Off the Top Rope with Eddie Ellner: Eddie says that now that Hulk Hogan is teaming with Bam Bam Bigelow, Randy Savage is becoming the forgotten man. Eddie hopes Savage leaves the Federation, perhaps for the AWA, so he can win a world title. Onto letters: Joe Canhouse from Boca Raton, Florida says “The Rock ‘n’ Roll Express aren’t just for young girls.” He’s a 24-year-old penny stocks broker, and he loves them. Eddie suspects “Mr. Outhouse” is really a teenage girl in disguise. Either way, the Rock ‘n’ Rolls are no longer on TV. “It couldn’t be they are the flash-in-the-pans I predicted all along, could it? God, I hope not. Think of the rash of suicides there would be among prepubescent females and 24-year-old stock swindlers.” On another subject, Matt from S. Windham, Connecticut says he used to like the British Bulldogs, but the “Matilda is missing” angle has turned them into cartoon characters like The Honky Tonk Man and Koko B. Ware. Eddie, who doesn’t like Honky, says he won’t allow Honky’s name to be mentioned in this column again until we have a new Intercontinental champion, and says we can add Brutus Beefcake and Jake Roberts to the list of hucksters pretending to be grapplers too. On the other hand, there’s Virgil, who Eddie says is actually a skilled wrestler who’s smarter than Hogan and DiBiase put together and might someday have a chance to prove it. Eddie then shares a letter from Elyse from Bensonhurst, New York, who says the Trans World Federation appears to be the hottest territory in the country right now. “Can it survive?” she asks. Eddie says, “before you get a run in your stocking, Elyse, keep in mind the champion of Trans World is Jules Strongbow.” (Too bad Goldust wasn’t around yet.) He says people are only wrestling there because they have no other options. Finally, John from Alliance says that Eddie’s wrong that nobody likes Dusty Rhodes and points out that Eddie was mistaken when he said Dusty was 300 pounds. Dusty is, in fact, listed at 290 and he’s the NWA’s best. Eddie says it’s apparent that mental institutions are now teaching people how to write into wrestling magazines.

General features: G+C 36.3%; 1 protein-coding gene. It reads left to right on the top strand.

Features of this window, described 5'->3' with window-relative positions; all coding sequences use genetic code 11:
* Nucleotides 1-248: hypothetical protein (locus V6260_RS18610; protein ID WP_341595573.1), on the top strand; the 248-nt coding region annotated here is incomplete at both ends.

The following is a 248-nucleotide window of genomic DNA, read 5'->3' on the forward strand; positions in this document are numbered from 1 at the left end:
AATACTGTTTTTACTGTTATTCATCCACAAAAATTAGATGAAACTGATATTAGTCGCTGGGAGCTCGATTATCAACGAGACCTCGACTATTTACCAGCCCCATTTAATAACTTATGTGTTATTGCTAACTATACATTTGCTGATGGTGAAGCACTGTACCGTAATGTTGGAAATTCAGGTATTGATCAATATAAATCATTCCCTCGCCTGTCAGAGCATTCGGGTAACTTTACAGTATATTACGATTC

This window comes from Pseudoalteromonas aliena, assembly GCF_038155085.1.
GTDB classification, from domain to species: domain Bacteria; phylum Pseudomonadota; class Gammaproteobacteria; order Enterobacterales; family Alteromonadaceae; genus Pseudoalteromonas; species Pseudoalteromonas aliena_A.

Moving on, we go to Wrestling’s Most Underrated Feud: The Midnight Rockers vs. Kevin Kelly & Nick Kiniski. Kelly is 6’5, 271 pounds and Kiniski, is 6’3, 264 pounds. Together, they’re managed by AWA women’s champ Madusa Miceli and called The Perfect Tag Team. The Midnight Rockers are AWA tag team champions. The two teams are now going at it tooth and nail in what is called the greatest AWA tag team rivalry since Jim Garvin & Steve Regal battled the Road Warriors. “It’s not that each man is individually great,” says PWI’s Matt Brock. “It’s that both parties in the feud are balanced and neither side overwhelms the other.” The result is an incredible clash of personality and skills, a mix that only the unpredictable world of professional wrestling could provide.